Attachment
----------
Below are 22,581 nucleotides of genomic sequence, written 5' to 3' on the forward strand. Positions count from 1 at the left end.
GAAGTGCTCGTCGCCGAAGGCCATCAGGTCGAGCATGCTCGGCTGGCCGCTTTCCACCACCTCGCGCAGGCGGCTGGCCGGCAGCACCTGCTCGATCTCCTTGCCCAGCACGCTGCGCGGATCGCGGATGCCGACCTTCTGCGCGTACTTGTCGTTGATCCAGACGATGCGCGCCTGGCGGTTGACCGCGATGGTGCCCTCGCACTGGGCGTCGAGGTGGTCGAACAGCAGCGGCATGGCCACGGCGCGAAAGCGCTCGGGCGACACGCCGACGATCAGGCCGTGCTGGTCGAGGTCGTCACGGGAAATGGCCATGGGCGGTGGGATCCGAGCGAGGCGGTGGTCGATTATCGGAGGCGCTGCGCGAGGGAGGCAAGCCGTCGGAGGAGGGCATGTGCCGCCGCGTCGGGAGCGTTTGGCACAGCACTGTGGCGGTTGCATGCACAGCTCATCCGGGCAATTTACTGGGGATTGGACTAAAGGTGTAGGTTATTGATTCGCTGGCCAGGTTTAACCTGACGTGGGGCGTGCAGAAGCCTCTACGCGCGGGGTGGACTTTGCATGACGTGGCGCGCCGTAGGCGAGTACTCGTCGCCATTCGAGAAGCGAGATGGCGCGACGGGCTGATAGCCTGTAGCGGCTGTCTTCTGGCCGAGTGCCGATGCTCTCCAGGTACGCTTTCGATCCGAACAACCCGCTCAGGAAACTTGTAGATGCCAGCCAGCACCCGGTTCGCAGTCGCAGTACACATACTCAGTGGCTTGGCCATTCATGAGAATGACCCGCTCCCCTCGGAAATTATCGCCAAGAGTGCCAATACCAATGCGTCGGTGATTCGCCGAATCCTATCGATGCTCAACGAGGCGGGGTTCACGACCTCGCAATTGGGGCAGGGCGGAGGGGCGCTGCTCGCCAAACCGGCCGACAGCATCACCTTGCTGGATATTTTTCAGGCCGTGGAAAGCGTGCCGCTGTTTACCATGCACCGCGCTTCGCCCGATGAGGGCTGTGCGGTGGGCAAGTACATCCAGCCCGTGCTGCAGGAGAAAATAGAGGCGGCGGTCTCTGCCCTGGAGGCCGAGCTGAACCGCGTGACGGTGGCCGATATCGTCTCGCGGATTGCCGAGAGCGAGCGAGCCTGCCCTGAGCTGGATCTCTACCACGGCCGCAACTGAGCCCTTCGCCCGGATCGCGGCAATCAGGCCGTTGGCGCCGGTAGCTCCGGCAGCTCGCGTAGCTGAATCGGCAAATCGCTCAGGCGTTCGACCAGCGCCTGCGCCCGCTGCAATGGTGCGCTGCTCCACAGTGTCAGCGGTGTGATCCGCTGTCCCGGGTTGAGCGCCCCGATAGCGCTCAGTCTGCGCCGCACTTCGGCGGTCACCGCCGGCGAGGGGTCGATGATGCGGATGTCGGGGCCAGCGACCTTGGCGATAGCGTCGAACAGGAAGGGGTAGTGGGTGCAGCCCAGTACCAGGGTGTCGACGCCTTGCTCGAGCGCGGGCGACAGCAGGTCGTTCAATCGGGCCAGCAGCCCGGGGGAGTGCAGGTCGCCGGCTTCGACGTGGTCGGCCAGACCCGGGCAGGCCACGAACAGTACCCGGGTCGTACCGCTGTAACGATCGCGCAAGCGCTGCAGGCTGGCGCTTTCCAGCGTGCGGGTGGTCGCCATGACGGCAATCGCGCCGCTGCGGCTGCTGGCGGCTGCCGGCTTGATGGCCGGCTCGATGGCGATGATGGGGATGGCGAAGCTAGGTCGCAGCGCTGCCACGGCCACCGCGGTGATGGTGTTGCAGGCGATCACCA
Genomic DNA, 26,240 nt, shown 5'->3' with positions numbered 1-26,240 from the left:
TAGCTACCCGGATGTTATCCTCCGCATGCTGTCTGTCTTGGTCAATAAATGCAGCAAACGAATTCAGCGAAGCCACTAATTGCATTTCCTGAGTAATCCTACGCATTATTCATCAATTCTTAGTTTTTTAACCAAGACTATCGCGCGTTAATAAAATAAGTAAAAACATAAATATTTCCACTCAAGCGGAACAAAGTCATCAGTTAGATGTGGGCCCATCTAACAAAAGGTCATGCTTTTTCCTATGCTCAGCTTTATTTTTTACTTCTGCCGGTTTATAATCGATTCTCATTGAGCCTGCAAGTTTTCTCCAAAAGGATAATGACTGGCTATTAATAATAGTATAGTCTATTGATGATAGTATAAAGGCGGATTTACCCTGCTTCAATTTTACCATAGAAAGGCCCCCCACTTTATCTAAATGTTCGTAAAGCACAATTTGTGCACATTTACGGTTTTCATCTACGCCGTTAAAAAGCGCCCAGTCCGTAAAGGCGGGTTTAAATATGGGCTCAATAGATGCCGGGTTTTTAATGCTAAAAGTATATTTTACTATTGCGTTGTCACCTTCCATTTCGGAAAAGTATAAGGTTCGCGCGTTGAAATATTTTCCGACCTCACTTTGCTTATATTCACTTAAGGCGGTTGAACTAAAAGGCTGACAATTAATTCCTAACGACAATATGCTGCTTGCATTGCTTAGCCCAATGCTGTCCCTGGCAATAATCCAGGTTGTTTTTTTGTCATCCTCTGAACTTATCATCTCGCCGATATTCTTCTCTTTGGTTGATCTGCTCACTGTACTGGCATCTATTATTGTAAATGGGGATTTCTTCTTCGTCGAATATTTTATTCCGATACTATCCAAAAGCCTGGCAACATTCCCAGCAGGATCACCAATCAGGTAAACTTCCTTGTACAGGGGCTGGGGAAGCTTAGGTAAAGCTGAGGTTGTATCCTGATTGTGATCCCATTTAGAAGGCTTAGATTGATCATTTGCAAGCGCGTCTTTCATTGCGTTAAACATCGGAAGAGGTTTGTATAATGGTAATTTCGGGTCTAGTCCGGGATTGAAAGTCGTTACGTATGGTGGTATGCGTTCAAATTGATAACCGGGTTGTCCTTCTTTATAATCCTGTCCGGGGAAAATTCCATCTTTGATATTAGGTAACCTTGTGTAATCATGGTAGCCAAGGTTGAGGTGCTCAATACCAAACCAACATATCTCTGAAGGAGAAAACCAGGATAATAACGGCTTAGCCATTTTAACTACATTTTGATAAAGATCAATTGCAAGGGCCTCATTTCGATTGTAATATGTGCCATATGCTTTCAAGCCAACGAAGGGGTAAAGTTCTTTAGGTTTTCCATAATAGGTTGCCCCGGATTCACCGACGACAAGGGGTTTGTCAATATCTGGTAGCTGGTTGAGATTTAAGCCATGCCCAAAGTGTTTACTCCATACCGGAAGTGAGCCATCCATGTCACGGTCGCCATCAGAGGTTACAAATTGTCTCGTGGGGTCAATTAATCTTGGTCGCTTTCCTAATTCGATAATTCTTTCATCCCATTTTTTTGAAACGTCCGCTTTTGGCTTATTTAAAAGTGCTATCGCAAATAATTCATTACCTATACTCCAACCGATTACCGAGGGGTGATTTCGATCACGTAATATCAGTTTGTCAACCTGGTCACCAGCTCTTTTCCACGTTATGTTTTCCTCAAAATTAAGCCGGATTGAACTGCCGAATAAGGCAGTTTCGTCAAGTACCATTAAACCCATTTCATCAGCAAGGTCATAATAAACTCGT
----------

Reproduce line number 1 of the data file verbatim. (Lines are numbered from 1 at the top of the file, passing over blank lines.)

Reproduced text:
Below are 22,581 nucleotides of genomic sequence, written 5' to 3' on the forward strand. Positions count from 1 at the left end.